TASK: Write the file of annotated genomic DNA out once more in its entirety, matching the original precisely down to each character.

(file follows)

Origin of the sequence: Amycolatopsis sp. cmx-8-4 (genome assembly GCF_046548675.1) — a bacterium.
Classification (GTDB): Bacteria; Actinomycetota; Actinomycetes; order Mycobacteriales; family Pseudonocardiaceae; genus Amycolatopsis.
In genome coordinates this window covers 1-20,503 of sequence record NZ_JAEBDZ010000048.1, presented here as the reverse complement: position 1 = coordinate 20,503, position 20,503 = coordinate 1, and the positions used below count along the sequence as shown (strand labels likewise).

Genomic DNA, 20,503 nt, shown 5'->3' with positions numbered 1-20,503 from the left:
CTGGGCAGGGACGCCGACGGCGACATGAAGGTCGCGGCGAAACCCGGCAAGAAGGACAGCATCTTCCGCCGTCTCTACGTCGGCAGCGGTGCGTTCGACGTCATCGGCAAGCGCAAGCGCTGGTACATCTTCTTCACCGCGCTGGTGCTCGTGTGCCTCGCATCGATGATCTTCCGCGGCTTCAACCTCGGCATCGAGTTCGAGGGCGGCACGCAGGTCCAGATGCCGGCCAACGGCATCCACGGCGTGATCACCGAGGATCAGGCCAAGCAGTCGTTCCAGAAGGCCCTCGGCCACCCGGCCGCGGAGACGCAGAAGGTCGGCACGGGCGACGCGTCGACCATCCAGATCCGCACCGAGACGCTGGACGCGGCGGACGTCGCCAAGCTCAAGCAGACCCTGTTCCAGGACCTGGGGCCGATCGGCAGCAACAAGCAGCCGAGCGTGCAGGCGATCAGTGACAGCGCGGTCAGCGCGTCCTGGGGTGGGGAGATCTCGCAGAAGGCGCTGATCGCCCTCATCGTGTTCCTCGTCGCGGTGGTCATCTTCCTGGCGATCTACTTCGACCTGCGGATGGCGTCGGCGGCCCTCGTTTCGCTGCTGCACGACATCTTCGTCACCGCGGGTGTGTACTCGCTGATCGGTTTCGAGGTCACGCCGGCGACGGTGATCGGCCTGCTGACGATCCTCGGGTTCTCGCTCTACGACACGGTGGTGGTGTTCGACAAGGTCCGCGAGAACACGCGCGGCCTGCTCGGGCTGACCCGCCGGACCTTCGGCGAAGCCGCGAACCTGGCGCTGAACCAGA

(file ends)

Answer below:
Origin of the sequence: Amycolatopsis sp. cmx-8-4 (genome assembly GCF_046548675.1) — a bacterium.
Classification (GTDB): Bacteria; Actinomycetota; Actinomycetes; order Mycobacteriales; family Pseudonocardiaceae; genus Amycolatopsis.
In genome coordinates this window covers 1-20,503 of sequence record NZ_JAEBDZ010000048.1, presented here as the reverse complement: position 1 = coordinate 20,503, position 20,503 = coordinate 1, and the positions used below count along the sequence as shown (strand labels likewise).

Genomic DNA, 20,503 nt, shown 5'->3' with positions numbered 1-20,503 from the left:
CTGGGCAGGGACGCCGACGGCGACATGAAGGTCGCGGCGAAACCCGGCAAGAAGGACAGCATCTTCCGCCGTCTCTACGTCGGCAGCGGTGCGTTCGACGTCATCGGCAAGCGCAAGCGCTGGTACATCTTCTTCACCGCGCTGGTGCTCGTGTGCCTCGCATCGATGATCTTCCGCGGCTTCAACCTCGGCATCGAGTTCGAGGGCGGCACGCAGGTCCAGATGCCGGCCAACGGCATCCACGGCGTGATCACCGAGGATCAGGCCAAGCAGTCGTTCCAGAAGGCCCTCGGCCACCCGGCCGCGGAGACGCAGAAGGTCGGCACGGGCGACGCGTCGACCATCCAGATCCGCACCGAGACGCTGGACGCGGCGGACGTCGCCAAGCTCAAGCAGACCCTGTTCCAGGACCTGGGGCCGATCGGCAGCAACAAGCAGCCGAGCGTGCAGGCGATCAGTGACAGCGCGGTCAGCGCGTCCTGGGGTGGGGAGATCTCGCAGAAGGCGCTGATCGCCCTCATCGTGTTCCTCGTCGCGGTGGTCATCTTCCTGGCGATCTACTTCGACCTGCGGATGGCGTCGGCGGCCCTCGTTTCGCTGCTGCACGACATCTTCGTCACCGCGGGTGTGTACTCGCTGATCGGTTTCGAGGTCACGCCGGCGACGGTGATCGGCCTGCTGACGATCCTCGGGTTCTCGCTCTACGACACGGTGGTGGTGTTCGACAAGGTCCGCGAGAACACGCGCGGCCTGCTCGGGCTGACCCGCCGGACCTTCGGCGAAGCCGCGAACCTGGCGCTGAACCAGA